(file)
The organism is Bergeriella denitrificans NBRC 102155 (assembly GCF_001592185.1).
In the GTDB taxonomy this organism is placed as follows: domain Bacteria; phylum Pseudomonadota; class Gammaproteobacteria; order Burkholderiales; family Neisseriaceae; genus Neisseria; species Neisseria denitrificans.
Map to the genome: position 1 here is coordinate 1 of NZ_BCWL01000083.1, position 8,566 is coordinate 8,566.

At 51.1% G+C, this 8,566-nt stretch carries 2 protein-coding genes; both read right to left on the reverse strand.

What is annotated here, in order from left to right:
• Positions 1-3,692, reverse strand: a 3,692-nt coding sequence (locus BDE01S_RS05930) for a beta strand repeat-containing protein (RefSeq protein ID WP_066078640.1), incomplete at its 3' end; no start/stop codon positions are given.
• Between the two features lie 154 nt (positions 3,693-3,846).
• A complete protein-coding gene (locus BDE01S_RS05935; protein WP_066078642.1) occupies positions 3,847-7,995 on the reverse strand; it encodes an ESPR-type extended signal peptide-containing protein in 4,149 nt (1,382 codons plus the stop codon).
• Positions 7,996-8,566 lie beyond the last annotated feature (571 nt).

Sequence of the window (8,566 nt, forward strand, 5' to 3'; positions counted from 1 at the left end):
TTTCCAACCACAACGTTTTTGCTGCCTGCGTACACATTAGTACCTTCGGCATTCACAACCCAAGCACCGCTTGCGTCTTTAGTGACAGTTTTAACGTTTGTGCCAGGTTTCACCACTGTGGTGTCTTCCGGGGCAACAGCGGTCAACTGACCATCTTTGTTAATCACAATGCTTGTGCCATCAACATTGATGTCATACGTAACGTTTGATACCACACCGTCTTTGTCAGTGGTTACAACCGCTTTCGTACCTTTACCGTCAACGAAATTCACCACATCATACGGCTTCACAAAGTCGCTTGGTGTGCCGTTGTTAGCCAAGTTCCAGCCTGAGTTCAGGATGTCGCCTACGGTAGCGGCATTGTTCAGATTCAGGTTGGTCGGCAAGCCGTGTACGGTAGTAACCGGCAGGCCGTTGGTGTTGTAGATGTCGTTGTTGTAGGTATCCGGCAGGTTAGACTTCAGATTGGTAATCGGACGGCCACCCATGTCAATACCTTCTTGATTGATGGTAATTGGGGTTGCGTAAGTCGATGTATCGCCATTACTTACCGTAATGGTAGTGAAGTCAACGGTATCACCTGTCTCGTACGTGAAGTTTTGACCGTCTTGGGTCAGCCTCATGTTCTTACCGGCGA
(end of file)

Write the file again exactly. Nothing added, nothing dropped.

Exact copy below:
The organism is Bergeriella denitrificans NBRC 102155 (assembly GCF_001592185.1).
In the GTDB taxonomy this organism is placed as follows: domain Bacteria; phylum Pseudomonadota; class Gammaproteobacteria; order Burkholderiales; family Neisseriaceae; genus Neisseria; species Neisseria denitrificans.
Map to the genome: position 1 here is coordinate 1 of NZ_BCWL01000083.1, position 8,566 is coordinate 8,566.

At 51.1% G+C, this 8,566-nt stretch carries 2 protein-coding genes; both read right to left on the reverse strand.

What is annotated here, in order from left to right:
• Positions 1-3,692, reverse strand: a 3,692-nt coding sequence (locus BDE01S_RS05930) for a beta strand repeat-containing protein (RefSeq protein ID WP_066078640.1), incomplete at its 3' end; no start/stop codon positions are given.
• Between the two features lie 154 nt (positions 3,693-3,846).
• A complete protein-coding gene (locus BDE01S_RS05935; protein WP_066078642.1) occupies positions 3,847-7,995 on the reverse strand; it encodes an ESPR-type extended signal peptide-containing protein in 4,149 nt (1,382 codons plus the stop codon).
• Positions 7,996-8,566 lie beyond the last annotated feature (571 nt).

Sequence of the window (8,566 nt, forward strand, 5' to 3'; positions counted from 1 at the left end):
TTTCCAACCACAACGTTTTTGCTGCCTGCGTACACATTAGTACCTTCGGCATTCACAACCCAAGCACCGCTTGCGTCTTTAGTGACAGTTTTAACGTTTGTGCCAGGTTTCACCACTGTGGTGTCTTCCGGGGCAACAGCGGTCAACTGACCATCTTTGTTAATCACAATGCTTGTGCCATCAACATTGATGTCATACGTAACGTTTGATACCACACCGTCTTTGTCAGTGGTTACAACCGCTTTCGTACCTTTACCGTCAACGAAATTCACCACATCATACGGCTTCACAAAGTCGCTTGGTGTGCCGTTGTTAGCCAAGTTCCAGCCTGAGTTCAGGATGTCGCCTACGGTAGCGGCATTGTTCAGATTCAGGTTGGTCGGCAAGCCGTGTACGGTAGTAACCGGCAGGCCGTTGGTGTTGTAGATGTCGTTGTTGTAGGTATCCGGCAGGTTAGACTTCAGATTGGTAATCGGACGGCCACCCATGTCAATACCTTCTTGATTGATGGTAATTGGGGTTGCGTAAGTCGATGTATCGCCATTACTTACCGTAATGGTAGTGAAGTCAACGGTATCACCTGTCTCGTACGTGAAGTTTTGACCGTCTTGGGTCAGCCTCATGTTCTTACCGGCGA